Pharmacogenomics of statin-related myopathy: Meta-analysis of rare variants from whole-exome sequencing
AIMS: Statin-related myopathy (SRM), which includes rhabdomyolysis, is an uncommon but important adverse drug reaction because the number of people prescribed statins world-wide is large. Previous association studies of common genetic variants have had limited success in identifying a genetic basis for this adverse drug reaction. We conducted a multi-site whole-exome sequencing study to investigate whether rare coding variants confer an increased risk of SRM. METHODS AND RESULTS: SRM 3-5 cases (N = 505) and statin treatment-tolerant controls (N = 2047) were recruited from multiple sites in North America and Europe. SRM 3-5 was defined as symptoms consistent with muscle injury and an elevated creatine phosphokinase level >4 times upper limit of normal without another likely cause of muscle injury. Whole-exome sequencing and variant calling was coordinated from two analysis centres, and results of single-variant and gene-based burden tests were meta-analysed. No genome-wide significant associations were identified. Given the large number of cases, we had 80% power to identify a variant with minor allele frequency of 0.01 that increases the risk of SRM 6-fold at genome-wide significance. CONCLUSIONS: In this large whole-exome sequencing study of severe statin-related muscle injury conducted to date, we did not find evidence that rare coding variants are responsible for this adverse drug reaction. Larger sample sizes would be required to identify rare variants with small effects, but it is unclear whether such findings would be clinically actionable.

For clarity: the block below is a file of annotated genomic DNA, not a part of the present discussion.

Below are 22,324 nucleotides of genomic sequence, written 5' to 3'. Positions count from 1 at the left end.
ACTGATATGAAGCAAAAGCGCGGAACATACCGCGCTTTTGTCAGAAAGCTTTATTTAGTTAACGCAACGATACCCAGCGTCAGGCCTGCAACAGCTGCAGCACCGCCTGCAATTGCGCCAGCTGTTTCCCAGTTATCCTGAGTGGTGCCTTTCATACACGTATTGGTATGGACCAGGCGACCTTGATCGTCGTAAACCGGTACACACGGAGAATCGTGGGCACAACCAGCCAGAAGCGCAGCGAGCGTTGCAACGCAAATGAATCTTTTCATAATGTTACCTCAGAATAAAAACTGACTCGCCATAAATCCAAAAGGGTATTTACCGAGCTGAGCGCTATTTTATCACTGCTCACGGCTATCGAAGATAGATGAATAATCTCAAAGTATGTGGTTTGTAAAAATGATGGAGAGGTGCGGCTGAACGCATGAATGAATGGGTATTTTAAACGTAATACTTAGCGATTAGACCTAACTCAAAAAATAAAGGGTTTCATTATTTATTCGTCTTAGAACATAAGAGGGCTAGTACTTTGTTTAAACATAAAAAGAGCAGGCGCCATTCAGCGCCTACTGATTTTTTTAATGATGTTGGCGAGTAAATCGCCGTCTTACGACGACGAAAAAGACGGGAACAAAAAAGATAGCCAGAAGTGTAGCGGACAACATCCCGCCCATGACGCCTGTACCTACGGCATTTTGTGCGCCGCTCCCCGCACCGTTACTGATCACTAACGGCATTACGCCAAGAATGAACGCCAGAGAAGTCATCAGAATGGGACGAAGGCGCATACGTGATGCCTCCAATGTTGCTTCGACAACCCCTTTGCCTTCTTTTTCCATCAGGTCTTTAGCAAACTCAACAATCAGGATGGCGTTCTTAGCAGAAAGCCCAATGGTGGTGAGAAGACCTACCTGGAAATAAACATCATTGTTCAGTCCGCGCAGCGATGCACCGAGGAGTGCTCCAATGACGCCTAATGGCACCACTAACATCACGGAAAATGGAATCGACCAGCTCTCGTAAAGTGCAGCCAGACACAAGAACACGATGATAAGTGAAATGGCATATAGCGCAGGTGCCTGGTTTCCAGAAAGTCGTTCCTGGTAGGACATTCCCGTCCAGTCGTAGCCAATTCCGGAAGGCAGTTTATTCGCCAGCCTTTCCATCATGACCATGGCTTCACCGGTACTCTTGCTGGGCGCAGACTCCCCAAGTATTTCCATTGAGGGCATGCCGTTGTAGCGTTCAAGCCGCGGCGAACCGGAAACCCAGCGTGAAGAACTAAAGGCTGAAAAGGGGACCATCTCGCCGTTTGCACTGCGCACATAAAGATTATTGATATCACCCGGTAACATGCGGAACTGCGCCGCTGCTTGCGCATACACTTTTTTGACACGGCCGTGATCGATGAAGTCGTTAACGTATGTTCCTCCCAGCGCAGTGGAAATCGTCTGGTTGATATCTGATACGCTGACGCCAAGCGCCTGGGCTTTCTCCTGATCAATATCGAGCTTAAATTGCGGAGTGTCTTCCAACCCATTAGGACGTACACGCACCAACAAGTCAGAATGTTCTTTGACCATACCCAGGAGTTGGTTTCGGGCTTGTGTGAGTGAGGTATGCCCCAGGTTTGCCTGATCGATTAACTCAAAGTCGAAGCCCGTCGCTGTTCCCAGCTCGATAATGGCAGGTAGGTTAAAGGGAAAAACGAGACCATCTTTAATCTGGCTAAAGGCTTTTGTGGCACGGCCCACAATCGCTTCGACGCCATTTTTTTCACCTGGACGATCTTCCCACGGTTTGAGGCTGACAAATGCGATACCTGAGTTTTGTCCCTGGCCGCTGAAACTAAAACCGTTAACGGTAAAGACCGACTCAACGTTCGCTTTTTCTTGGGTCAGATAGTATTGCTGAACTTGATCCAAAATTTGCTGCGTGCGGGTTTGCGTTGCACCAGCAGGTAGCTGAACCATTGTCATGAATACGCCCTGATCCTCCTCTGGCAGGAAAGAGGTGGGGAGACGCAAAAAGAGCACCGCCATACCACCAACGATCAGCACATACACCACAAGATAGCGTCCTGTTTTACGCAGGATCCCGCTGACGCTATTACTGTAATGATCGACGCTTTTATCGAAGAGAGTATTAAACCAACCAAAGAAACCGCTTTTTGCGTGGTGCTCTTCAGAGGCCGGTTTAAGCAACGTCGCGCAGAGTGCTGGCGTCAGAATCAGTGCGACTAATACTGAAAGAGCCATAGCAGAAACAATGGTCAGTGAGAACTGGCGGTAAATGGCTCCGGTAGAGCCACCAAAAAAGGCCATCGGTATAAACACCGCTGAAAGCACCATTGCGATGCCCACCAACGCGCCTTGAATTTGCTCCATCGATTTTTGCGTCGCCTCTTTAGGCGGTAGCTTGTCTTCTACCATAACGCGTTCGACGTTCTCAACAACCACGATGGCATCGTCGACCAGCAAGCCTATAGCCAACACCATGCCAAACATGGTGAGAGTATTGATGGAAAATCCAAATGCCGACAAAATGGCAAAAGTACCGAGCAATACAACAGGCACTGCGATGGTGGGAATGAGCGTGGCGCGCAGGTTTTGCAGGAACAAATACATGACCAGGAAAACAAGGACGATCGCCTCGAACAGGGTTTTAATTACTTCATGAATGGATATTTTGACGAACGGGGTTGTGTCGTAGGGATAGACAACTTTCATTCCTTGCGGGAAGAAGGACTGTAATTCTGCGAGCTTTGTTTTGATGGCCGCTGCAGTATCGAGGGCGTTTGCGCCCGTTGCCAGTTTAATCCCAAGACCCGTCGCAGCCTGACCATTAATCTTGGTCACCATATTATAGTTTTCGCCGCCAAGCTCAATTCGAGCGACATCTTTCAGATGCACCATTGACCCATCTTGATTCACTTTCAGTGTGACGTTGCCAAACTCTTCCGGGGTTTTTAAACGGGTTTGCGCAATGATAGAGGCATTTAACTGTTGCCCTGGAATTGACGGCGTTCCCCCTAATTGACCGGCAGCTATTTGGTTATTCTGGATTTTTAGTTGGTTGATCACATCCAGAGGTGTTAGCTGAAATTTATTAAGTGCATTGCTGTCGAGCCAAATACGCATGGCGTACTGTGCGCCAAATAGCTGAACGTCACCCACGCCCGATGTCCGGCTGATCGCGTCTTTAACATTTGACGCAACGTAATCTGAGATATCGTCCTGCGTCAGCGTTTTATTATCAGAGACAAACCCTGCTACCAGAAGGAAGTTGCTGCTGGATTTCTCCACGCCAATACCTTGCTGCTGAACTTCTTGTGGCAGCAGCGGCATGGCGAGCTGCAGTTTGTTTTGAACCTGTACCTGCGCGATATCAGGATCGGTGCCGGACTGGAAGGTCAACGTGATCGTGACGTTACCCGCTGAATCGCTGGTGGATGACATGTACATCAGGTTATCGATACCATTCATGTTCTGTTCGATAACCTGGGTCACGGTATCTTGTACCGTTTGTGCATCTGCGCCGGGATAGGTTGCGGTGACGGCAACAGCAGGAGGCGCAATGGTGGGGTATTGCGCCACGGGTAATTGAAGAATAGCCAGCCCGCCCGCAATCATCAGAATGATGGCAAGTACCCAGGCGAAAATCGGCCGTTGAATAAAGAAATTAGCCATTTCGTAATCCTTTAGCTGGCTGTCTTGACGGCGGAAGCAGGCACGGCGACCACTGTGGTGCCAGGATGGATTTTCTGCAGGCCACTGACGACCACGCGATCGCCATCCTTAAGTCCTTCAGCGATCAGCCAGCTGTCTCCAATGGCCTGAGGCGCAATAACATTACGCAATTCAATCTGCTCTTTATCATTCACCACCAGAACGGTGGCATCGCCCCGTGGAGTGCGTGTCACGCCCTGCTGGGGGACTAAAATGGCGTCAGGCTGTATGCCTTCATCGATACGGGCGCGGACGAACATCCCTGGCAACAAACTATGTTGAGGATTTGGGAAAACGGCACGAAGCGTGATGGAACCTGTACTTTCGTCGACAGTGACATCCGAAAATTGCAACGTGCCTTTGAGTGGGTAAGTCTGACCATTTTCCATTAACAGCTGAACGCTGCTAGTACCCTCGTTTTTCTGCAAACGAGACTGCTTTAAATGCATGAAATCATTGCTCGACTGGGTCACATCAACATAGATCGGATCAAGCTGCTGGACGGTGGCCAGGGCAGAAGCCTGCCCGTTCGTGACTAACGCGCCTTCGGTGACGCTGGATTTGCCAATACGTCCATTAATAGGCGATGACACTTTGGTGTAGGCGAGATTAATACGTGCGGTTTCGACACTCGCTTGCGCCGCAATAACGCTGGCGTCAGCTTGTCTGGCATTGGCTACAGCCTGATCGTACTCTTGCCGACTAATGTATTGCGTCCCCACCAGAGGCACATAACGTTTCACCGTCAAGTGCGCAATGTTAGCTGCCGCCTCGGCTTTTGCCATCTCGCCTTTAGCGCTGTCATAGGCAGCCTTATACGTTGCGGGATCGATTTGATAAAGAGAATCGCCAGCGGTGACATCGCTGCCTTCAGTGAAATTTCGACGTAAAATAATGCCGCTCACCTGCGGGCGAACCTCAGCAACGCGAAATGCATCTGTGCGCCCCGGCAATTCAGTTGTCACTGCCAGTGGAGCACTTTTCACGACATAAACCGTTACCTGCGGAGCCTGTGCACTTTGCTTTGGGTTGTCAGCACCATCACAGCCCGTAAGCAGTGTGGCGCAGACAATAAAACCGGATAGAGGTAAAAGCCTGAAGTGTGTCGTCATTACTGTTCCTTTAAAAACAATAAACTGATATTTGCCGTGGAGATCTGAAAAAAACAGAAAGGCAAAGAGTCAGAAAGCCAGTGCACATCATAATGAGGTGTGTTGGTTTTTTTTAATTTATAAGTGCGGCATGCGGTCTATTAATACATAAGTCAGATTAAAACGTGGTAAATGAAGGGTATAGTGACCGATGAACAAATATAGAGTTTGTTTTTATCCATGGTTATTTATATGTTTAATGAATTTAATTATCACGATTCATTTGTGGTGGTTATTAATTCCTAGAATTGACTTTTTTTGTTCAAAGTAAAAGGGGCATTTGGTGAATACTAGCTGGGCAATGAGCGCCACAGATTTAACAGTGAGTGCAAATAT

|Persistent URL||dx.doi.org/10.1371/journal.pone.0218115, hdl.handle.net/1765/118119|
Floyd, J.S. (James S.), Bloch, K.M. (Katarzyna M.), Brody, J.A. (Jennifer A.), Maroteau, C. (Cyrielle), Siddiqui, M.K. (Moneeza K.), Gregory, R. (Richard), … Alfirevic, A. (2019). Pharmacogenomics of statin-related myopathy: Meta-analysis of rare variants from whole-exome sequencing. PLoS ONE, 14(6). doi:10.1371/journal.pone.0218115